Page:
As well as the new statues, of special interest are the 13th century wall paintings, a rare ‘watching loft’ and the medieval shrines of St Alban and St Amphibalus, the priest who converted Alban to Christianity. The Cathedral also boasts the longest nave in England.
The Nave Screen
Sometimes known as the Pulpitum or Rood screen, it dates back to the 14th century, the period when the Abbey of St Alban was recognised as the leading Benedictine Abbey in the country. It was designed to separate the monks’ quire from the nave and physical evidence indicates it was erected in a hurry in 1349 or 1350 during the Black Death. Its purpose was to protect the monks from the terrible plague that was sweeping the country and might have been brought in by the many pilgrims visiting the place of martyrdom of St Alban.
Rory Young and his team painstakingly repaired the interior of the niches using a lime mortar made from some of the Caen stone which had been extracted from the statues during carving and hollowing, and burnt in a specially designed kiln. The niches were cleaned and repaired and then painted using ‘casein distemper’ made especially for the niches to the colour agreed during the design phase of the project.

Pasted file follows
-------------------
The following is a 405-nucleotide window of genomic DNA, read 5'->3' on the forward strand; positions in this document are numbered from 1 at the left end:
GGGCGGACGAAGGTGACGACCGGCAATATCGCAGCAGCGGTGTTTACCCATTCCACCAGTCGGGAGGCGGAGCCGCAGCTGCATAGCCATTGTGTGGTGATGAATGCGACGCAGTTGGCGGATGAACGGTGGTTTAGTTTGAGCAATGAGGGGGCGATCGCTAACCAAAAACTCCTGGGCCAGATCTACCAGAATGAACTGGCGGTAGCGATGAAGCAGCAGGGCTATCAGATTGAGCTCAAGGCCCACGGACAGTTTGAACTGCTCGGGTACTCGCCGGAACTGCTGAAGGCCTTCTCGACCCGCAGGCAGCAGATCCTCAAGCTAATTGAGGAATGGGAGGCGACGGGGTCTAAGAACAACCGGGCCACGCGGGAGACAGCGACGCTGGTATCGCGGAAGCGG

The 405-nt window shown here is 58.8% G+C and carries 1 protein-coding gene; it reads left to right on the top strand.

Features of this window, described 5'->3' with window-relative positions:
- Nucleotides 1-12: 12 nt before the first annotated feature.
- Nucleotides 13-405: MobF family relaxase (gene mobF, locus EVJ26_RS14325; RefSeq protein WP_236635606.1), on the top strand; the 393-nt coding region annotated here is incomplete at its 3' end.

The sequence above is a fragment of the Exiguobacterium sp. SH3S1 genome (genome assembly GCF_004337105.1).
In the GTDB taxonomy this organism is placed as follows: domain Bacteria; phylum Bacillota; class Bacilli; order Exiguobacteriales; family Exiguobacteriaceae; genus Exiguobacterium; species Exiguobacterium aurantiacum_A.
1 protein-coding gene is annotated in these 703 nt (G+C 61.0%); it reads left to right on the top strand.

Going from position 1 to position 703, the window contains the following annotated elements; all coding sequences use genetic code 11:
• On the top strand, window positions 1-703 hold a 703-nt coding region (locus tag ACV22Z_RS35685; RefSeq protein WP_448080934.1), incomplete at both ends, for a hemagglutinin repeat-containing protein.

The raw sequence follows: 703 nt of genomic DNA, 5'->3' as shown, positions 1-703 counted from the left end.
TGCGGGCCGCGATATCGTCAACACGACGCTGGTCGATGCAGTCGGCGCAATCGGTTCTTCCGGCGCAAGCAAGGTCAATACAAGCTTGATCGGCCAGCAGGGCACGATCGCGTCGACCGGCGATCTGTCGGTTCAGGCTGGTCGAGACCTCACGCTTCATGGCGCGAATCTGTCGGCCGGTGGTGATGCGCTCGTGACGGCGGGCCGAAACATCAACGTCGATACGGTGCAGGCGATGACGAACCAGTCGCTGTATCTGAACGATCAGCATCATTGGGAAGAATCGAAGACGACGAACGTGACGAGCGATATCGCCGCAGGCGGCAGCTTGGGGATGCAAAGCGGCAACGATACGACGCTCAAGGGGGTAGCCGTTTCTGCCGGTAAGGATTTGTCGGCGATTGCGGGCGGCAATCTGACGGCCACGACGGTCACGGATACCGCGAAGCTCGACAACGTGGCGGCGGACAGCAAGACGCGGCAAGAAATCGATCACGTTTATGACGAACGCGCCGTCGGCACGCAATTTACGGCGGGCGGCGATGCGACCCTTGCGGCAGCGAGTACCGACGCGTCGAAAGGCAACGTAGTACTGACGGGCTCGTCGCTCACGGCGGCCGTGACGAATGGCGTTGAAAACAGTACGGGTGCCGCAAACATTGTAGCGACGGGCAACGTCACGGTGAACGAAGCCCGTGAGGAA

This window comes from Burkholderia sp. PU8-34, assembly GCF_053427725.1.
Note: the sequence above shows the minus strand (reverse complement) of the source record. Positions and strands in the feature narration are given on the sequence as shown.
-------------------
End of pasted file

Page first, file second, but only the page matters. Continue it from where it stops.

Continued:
Carved from Caen stone which has a long history of use in southern English Cathedrals. It was ordered and imported from France for the purpose in January 2013. The colour palette was chosen to relate to the now faded colour scheme of the wall paintings in the nave, but with an appropriate intensity of colour. The statues are painted with high quality acrylic paints over layers of sealer and primer. Rory developed a special finishing technique for the Seven Martyrs project to allow the texture of the stone to show through, the tooling of the stone being critical as it needs to hold the paint. Each area is a combination of two contrasting hues, the acrylic paint being applied then partially removed to create a visual ‘stain’ of colour.
The project took 5 years. The painting alone took 5½ months.
Each niche is a slightly different size and shape so the statues had to be carefully made to measure.
Each statue was hollowed out from behind to save weight and speed up drying out: 7 stone, 2 pounds (46Kg) came out of Alban; approximately 14 stone (90 Kg) came out of Bonhoeffer.
The attention to detail included making metal spectacles in the right style for Romero and Bonhoeffer. This involved taking the full scale model of Bonhoeffer to an optician to be measured for his frames.